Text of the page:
Thursday, July 16, 2015

Lift Up the Tutus When Times Are Tight

A BloombergBusiness article this week discussed a nascent upsurge in retailing STEM-themed apparel for girls. The report says parents have been frustrated by the dearth of science, technology, engineering, and math d├ęcor on female kids’ clothes. STEM is where the jobs and big money are at now and for the foreseeable future. If little Trixie shows an interest in Saturn’s rings, there should be a T-shirt for Trixie featuring Saturn’s rings. Parents could buy the items in boys departments, it’s said, but the retort has been that this would only reinforce the restrictive thinking of clothing designers and antediluvian retailers.
     The underlying theme is that parents have a great interest in preparing their daughters to be productive. A controversial research article supports the theme and, in fact, goes beyond it to find that thinking about tight economic times exaggerates a desire parents have to spend more retail dollars on daughters than on sons.
     It’s due to evolutionary adaptation say the Rutgers University and University of Minnesota researchers: Women, into which the girls will grow, are a safer bet for reliably carrying on the parents’ genes in resource-deprived conditions than are the men into which the boys will grow.
     The research is one of a number of studies where consumer psychology intersects with evolutionary psychology. An overview of such studies finds what could be called the five most basic retail sales pitches:
  • Evading physical harm 
  • Avoiding contamination 
  • Making friends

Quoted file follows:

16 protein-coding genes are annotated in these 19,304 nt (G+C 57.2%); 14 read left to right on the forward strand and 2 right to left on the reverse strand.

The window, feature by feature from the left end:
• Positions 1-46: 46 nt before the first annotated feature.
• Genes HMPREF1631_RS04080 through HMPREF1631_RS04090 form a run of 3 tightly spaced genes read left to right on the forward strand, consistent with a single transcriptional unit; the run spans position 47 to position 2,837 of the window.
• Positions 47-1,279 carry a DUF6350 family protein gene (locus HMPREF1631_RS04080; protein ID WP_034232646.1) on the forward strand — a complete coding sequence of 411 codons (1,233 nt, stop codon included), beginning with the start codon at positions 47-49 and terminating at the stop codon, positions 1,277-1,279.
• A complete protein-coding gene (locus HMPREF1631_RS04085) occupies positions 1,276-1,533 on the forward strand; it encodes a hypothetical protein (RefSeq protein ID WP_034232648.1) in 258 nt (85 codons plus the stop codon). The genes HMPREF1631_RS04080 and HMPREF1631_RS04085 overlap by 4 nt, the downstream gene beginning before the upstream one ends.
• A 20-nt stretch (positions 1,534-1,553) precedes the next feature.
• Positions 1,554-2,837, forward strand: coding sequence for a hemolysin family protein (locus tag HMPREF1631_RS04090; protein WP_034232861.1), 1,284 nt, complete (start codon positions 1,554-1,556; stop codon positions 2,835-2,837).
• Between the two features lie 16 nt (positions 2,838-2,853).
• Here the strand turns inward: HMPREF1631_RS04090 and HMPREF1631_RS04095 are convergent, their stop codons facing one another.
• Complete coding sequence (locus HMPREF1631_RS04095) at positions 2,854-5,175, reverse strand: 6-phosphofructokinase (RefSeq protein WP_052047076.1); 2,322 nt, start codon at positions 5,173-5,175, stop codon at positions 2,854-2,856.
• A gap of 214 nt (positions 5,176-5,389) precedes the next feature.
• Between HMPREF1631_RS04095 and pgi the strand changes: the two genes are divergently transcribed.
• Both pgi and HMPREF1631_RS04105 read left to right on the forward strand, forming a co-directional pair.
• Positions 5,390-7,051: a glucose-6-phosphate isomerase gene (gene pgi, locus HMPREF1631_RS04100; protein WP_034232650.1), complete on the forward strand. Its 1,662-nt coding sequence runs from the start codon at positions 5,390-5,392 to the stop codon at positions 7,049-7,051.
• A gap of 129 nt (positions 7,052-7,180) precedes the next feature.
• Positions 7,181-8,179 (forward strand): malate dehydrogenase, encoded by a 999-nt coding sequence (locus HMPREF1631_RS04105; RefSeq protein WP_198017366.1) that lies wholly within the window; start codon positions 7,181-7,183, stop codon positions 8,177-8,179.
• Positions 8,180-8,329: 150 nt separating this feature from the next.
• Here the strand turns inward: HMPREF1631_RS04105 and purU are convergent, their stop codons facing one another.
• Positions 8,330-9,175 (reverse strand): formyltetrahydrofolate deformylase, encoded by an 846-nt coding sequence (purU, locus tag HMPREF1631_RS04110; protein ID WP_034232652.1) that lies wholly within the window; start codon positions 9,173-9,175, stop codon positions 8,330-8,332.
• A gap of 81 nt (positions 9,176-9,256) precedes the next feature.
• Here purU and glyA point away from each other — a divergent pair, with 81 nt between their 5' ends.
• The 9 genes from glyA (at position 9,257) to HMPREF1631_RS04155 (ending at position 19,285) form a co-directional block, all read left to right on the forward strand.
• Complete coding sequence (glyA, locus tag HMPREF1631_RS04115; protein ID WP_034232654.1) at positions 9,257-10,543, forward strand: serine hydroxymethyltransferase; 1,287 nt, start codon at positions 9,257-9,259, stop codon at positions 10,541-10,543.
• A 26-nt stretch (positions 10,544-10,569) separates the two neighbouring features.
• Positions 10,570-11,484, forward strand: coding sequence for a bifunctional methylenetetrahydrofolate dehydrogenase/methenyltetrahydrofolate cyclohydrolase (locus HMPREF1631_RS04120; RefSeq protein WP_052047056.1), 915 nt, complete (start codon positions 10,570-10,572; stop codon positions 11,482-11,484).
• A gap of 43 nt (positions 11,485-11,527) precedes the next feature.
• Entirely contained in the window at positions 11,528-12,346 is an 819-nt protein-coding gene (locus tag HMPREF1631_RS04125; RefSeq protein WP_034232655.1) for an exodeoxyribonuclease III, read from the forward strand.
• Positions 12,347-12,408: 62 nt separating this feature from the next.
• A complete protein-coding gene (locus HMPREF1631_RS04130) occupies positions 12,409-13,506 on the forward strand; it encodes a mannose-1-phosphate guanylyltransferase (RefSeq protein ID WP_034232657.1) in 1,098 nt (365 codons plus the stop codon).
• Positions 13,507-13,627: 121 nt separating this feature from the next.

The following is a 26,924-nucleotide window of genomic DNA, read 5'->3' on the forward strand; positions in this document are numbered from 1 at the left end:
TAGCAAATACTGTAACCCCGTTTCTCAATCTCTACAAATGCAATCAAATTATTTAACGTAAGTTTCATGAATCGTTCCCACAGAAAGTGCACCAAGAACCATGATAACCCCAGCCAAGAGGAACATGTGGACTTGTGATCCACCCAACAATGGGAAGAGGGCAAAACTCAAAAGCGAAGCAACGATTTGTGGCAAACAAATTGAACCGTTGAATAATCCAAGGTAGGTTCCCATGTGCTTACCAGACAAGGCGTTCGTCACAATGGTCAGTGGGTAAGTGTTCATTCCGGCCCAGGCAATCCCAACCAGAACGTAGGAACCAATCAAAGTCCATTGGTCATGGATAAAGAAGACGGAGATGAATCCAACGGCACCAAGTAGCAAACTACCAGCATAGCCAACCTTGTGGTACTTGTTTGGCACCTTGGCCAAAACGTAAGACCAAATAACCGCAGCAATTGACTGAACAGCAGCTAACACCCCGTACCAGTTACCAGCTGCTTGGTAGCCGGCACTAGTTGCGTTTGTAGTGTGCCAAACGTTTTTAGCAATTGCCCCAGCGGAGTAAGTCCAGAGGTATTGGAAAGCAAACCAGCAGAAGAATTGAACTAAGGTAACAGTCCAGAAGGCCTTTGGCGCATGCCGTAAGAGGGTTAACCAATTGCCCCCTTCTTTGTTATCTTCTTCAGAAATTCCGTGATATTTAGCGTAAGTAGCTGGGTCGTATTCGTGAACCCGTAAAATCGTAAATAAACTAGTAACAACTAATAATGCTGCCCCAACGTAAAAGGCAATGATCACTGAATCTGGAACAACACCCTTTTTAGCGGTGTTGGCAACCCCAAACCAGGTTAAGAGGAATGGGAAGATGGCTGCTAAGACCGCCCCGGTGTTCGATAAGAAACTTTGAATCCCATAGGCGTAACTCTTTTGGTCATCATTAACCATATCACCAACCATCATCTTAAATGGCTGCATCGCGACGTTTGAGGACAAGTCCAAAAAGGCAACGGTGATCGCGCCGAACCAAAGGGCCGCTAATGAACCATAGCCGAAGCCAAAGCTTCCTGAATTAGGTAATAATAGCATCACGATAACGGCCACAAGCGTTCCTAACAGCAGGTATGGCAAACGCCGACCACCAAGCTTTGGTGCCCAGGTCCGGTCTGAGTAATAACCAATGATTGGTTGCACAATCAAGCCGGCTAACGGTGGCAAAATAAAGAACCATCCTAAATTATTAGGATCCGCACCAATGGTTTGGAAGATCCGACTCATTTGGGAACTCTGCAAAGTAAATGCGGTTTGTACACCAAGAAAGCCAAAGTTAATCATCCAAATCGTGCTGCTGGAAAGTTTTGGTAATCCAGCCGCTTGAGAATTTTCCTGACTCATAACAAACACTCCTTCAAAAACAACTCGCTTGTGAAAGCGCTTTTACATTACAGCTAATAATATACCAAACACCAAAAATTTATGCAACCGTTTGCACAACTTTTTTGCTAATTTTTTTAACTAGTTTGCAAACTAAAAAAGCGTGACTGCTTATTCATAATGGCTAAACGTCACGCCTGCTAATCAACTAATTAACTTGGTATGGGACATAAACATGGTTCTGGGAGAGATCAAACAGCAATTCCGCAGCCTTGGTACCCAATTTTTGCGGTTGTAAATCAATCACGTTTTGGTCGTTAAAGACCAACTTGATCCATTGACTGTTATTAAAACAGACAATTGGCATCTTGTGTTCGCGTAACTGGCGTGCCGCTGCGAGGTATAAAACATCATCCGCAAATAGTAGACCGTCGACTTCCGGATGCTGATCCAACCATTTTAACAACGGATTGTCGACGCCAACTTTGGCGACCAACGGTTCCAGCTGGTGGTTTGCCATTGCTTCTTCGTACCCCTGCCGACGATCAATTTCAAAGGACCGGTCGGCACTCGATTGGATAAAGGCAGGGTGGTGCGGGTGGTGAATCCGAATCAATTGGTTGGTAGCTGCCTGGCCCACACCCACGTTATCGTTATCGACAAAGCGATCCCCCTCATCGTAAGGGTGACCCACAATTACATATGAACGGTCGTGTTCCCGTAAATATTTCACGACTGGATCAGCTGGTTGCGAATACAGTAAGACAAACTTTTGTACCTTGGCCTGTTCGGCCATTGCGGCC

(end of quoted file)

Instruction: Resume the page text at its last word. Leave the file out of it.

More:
• Attaining status 
  • Raising a family 
     The evolutionary-based bias for spending substantially more on girls than boys in tight times operates below the level of conscious awareness. In surveys, parents generally don’t say they care more about their daughters than their sons. But World Bank statistics show that in years with a lower U.S. Gross Domestic Product, the ratio of retail spending on apparel for girls versus boys goes up almost 20%.
     Could it be that when money looks tight, parents conclude their daughters are more vulnerable, and the parents make it more of a point to buy them resources? This is probably true, too, but the researchers say their analyses find more to it than that. In any case, when there are uncertainties about the future circulating in society, it’s time to have a range of items for sale to fit girls’ preferences as well to stock the shelves with the unambiguously feminine items. The Saturn-festooned T-shirts, and also the tutus.

For your profitability: Sell Well: What Really Moves Your Shoppers

Click below for more: 
Stem the Tide of Female Shopper Discomfort
Let Mother-Daughters Shop at Leisure
Evolve the Most Basic Sales Pitches of All

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